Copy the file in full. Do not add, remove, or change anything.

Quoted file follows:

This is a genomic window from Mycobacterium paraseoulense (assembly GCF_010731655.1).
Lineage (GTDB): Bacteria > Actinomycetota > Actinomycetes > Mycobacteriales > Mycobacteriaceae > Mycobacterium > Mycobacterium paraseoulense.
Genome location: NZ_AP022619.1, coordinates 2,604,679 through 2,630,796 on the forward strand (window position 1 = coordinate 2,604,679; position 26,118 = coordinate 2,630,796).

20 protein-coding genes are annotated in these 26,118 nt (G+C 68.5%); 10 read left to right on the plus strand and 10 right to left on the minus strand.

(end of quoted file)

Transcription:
This is a genomic window from Mycobacterium paraseoulense (assembly GCF_010731655.1).
Lineage (GTDB): Bacteria > Actinomycetota > Actinomycetes > Mycobacteriales > Mycobacteriaceae > Mycobacterium > Mycobacterium paraseoulense.
Genome location: NZ_AP022619.1, coordinates 2,604,679 through 2,630,796 on the forward strand (window position 1 = coordinate 2,604,679; position 26,118 = coordinate 2,630,796).

20 protein-coding genes are annotated in these 26,118 nt (G+C 68.5%); 10 read left to right on the plus strand and 10 right to left on the minus strand.